Electrifying results for Ghana deal
In September last year JP Morgan and US Ex-Im arranged a US$350mn structured trade finance facility in Ghana in support of a government-led electrification programme aimed at providing electrical power to the country’s remote villages. The initiative is known as the Self Help Electrification Programme (Shep), and is a developmental priority which is about to enter its fourth phase.
The facility will help bring electricity to over 1 million Ghanaians, and help push more of the country’s population into middle income status.
The programme includes a pivotal role for JP Morgan’s client, Weldy-Lamont Associates, a firm based in the US representing manufacturers of electrical power and control equipment. The company has taken responsibility for the procurement, engineering, installation and management of all the equipment needed to transmit and distribute electricity in the villages.
The project is stretched over five and a half years, and is repayable in tranches over a 10-year period.
The client required the financing to have long tenor at a fixed rate, and repayments were due to be repaid from annual budget allocations. After considering various financing options, the client opted for a direct loan from US Ex-Im. However, Weldy-Lamont and its various sub-suppliers would require letters of credit (LC), and US Ex-Im would need a bank with LC processing capabilities to carry out disbursements under its direct loan.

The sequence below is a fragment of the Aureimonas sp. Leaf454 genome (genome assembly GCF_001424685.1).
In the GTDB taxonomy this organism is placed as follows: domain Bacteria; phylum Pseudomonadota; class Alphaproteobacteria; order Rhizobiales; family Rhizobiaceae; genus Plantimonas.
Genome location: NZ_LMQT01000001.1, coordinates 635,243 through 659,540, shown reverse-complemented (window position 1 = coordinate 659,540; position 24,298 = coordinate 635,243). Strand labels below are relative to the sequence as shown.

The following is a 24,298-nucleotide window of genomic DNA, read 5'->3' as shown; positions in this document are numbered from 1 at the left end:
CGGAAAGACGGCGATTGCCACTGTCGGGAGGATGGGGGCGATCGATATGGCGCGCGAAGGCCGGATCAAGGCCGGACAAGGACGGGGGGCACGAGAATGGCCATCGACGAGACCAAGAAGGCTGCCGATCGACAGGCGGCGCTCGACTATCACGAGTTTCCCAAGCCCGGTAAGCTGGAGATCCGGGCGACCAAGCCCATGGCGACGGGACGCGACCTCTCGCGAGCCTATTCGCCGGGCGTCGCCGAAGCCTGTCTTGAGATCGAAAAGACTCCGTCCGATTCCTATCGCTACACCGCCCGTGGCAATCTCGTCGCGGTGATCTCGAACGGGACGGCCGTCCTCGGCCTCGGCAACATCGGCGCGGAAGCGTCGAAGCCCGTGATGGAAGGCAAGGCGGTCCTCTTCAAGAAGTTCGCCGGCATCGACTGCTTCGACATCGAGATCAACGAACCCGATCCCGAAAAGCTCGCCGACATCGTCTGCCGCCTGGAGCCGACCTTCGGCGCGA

This is where JP Morgan stepped in to issue LCs during the 5.5-year work plan and disbursement period.
Talking about the needs of the client, Margo Gill, who led JP Morgan’s structured trade finance deal team, comments: “The transaction, structured with several tranches to accommodate the long-term nature of the electrification project, blended a commercial solution with Ghana’s long-term developmental need.”
She adds: “Throughout, JP Morgan’s advisory work over an extended period, to Weldy-Lamont, a small business exporter, and to the government of Ghana, was vital to keeping the deal on track and at the same time achieve two goals of critical importance to US Ex-Im.”
Due to this financing package, it is expected that when the electrification project is completed, an estimated 750 Ghanaian villages and over 1 million Ghanaians will have access to electricity.
Ghana’s President John Kufuor, who witnessed the formal signing of the agreement in Washington DC, on September 16, said that the financing would add significant momentum to his government’s drive to connect schools in all parts of the country with information communication technology.
Support for Sub-Saharan African development, as well as for small US, export-focused businesses, are of critical importance to US Ex-Im. Gill concludes: “JP Morgan was pleased to play a catalytic role in bringing both of these goals together in this transaction.”
Borrower: Republic of Ghana
Exporter: Weldy-Lamont Associates
Lender: US Ex-Im
Issuance/reimbursement bank: JP Morgan
Law firms: US Ex-Im and JP Morgan in-house counsel
Tenor: 5.5-year draw and 10-year repayment
Date signed: September 2008